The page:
Thursday, August 9, 2012

Essential Oils of Summer

It's starting to feel like summer here and several favorites of the bees have started blooming... herbs.  Herbs are part of Mother Natures medicine cabinet and they can provide essential nutrients in their nectar that other plants lack.  This abundance in different food sources gives the girls more variety in their diet which results in healthier bees that are better prepared for the cold winter.  A few herb gardens here and there can also add subtle notes to the honey that is lacking from hives that primarily work large mono crops.

Drinking nectar from Mint.

Another girl on the Mint.

Looking into a ruffled Dahlia bloom.

The Asters are starting to bloom.

Pollen from a Butterfly Bush.

Fennel blooming.

Nectar from Oregano.

For feeding the Queen Castles I've come up with a new idea instead of syrup.  I'm calling it Snow Ball Feeding, because that's what it looks like.  Basically I mix sugar with just enough water that I can make a ball out of it and then put the balls in the nucs.  It shouldn't cause robbing because there is still work to process it, but will provide food for the bees that is pretty much ready to go.  The girls were all over them as soon as I put them into the hive, and I haven't seen any signs of robbing yet so I think they are a success.  Now to determine how fast they are going through them.

Hive checks (8/5/2012)

The hive is in the same state as last week and I powder sugared again.  I'm thinking that I will move the queen into a nuc next week now that I have space in the queen castles.

These girls are doing great.  They sucked down the syrup and started back-filling the brood nest with syrup and nectar.  I gave them old comb from the Queen Castles so the queen can keep laying.  I want to make a few nucs from them soon.

Ballard Swarm
They have two partial combs built, but no signs of a queen.  Added a frame of brood from the Icons.

Engineer Queen In Nuc
They have a little brood but are being a bit too conservative right now.  Added syrup to see if it stimulates them.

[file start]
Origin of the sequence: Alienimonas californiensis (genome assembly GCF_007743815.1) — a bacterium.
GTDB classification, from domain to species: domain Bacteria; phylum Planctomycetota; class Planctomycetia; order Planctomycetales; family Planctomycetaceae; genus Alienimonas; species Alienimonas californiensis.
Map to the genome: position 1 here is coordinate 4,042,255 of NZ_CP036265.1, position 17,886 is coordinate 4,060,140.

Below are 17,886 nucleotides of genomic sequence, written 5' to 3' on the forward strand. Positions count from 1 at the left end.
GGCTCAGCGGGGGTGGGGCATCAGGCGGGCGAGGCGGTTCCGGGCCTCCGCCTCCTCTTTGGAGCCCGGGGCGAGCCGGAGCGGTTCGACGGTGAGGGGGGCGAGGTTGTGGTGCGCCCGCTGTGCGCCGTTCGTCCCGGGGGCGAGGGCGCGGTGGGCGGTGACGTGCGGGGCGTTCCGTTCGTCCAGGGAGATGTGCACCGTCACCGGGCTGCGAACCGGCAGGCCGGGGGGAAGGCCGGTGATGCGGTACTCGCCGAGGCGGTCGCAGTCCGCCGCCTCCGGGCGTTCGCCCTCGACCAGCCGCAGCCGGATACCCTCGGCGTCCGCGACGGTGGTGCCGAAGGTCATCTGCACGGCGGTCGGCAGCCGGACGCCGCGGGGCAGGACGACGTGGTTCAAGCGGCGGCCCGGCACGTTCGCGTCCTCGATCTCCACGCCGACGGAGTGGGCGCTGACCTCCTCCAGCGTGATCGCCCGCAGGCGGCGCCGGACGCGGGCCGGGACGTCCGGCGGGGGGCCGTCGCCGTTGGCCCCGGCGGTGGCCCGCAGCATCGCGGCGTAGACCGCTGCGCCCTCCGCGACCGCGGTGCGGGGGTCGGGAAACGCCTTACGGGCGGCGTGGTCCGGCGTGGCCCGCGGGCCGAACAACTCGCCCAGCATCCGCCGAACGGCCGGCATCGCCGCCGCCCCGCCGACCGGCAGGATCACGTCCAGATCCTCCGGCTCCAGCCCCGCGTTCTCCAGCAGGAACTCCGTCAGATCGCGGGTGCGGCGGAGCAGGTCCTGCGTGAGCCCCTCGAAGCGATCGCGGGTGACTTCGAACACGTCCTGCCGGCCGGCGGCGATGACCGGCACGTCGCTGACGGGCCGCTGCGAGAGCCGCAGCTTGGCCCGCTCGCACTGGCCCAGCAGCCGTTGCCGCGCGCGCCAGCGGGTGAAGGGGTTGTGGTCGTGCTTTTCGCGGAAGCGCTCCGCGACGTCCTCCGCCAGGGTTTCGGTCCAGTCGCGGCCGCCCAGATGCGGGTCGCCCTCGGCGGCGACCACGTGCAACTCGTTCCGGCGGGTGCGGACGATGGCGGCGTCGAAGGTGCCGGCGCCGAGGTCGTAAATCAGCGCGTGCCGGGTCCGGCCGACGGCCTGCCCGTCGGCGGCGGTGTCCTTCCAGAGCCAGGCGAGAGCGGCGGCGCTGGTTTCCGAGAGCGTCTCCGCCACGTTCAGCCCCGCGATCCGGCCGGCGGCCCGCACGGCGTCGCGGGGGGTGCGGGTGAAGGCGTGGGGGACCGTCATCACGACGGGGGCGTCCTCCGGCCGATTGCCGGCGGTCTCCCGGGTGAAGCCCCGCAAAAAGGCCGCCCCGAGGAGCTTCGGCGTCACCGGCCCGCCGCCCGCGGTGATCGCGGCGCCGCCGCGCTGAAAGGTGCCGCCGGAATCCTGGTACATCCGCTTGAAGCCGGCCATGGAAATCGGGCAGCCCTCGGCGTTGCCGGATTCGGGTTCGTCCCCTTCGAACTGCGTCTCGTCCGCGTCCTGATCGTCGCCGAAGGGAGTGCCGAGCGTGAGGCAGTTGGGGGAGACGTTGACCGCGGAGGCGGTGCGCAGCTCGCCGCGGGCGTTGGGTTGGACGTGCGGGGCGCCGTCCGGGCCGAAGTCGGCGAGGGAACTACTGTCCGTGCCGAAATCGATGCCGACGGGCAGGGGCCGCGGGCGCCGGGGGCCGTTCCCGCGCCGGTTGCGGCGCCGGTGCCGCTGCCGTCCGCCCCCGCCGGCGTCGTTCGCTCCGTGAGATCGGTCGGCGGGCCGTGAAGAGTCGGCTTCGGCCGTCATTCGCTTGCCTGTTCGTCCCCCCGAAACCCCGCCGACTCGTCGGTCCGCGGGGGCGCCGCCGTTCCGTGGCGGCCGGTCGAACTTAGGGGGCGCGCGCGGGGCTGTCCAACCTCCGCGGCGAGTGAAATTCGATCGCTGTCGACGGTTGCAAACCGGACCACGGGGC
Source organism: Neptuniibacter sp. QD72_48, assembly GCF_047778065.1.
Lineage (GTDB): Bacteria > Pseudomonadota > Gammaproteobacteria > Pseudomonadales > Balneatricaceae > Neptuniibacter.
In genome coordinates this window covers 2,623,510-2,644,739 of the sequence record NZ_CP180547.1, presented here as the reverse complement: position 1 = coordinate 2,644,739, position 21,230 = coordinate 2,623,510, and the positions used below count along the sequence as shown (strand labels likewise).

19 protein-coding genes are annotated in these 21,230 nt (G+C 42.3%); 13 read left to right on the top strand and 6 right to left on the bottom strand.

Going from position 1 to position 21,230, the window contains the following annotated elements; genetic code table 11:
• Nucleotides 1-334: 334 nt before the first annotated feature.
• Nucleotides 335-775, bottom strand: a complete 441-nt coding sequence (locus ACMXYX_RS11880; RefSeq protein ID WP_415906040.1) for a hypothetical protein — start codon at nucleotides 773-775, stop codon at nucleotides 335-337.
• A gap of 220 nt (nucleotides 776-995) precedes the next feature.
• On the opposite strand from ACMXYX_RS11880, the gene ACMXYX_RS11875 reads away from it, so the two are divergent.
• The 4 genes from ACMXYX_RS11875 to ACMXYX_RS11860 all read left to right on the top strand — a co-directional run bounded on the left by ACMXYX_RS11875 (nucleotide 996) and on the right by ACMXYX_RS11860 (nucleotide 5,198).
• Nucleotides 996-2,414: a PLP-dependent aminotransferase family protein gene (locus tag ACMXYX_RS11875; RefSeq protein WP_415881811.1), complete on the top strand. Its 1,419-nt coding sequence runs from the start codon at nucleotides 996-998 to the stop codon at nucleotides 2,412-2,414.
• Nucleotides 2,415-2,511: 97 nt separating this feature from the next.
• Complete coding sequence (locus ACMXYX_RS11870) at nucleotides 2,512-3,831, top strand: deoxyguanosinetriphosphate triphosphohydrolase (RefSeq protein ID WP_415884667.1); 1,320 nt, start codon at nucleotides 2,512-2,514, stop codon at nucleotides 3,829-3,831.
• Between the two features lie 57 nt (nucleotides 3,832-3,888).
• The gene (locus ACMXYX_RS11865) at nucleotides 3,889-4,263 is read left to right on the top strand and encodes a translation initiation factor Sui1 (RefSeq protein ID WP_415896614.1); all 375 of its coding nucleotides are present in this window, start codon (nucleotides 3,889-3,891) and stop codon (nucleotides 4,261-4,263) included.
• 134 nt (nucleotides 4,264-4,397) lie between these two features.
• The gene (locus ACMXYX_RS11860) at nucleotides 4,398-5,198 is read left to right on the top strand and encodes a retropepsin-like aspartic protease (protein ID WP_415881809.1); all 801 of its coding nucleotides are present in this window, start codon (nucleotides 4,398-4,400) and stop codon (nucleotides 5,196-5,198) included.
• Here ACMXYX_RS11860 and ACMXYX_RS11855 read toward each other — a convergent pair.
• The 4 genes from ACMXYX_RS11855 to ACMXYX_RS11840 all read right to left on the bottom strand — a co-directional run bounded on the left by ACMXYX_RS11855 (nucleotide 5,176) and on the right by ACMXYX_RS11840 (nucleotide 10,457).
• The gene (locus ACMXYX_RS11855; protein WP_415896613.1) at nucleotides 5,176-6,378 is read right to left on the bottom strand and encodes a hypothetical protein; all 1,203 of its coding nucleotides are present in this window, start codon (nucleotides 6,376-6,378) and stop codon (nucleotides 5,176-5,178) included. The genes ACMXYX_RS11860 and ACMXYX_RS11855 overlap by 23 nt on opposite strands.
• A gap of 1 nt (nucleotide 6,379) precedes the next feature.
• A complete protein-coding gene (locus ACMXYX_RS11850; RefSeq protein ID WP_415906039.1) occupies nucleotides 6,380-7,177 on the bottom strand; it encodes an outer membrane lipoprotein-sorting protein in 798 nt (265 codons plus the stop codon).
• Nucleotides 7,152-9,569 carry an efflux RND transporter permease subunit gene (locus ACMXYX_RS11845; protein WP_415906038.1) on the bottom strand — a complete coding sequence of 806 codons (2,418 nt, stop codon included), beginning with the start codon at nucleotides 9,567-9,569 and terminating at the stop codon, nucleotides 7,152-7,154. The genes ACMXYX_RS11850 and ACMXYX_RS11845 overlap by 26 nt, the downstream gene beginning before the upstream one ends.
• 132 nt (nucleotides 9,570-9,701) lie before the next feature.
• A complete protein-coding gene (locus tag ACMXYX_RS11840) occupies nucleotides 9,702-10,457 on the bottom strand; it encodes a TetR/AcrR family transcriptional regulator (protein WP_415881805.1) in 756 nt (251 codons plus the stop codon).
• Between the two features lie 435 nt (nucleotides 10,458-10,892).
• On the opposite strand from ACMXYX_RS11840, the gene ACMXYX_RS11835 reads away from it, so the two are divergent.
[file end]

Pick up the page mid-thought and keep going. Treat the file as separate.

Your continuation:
Northgate Swarm
The girls are pissy so left them alone this week.

Queen Castle 1
Slot 1
Saw the new queen and she's a black beauty.  She is most likely from the Geek queen, but slight possibility form the Librarian hive.

She reminds me of the Icon queen.

Slot 2
No signs of a queen and shook them out.

Slot 3
Queen looks great, but no signs of eggs yet.

Slot 4
No signs of a queen and shook them out.

Queen Castle 2
Slot 1
No inspection.

Slot 2
No signs of a queen, but they seemed clam and strong.  I'll give them another week.

Slot 3
No signs of a queen and shook them out.

Slot 4

I ran across several more Catalpa trees in bloom this week.  It was odd seeing more of these trees just starting to bloom when I thought they were done a few weeks ago.  The micro climates on the hill definitely have the advantage of staging how plants bloom so you have more overlap and variety at any given time.  I also walked by a block of Sweet Chestnut trees that were just finishing their bloom cycle and there was pollen everywhere.  Sweet Chestnuts produce both pollen and nectar for the bees and I'll have to remember to check them next year for activity.  I'm thinking that might have been the destination of the bee-line I came across last week as well.  I noticed several dragonflies in the area that were probably wondering where all the easy food went.

Catalpa bloom.

Back to the bees.

- Jeff

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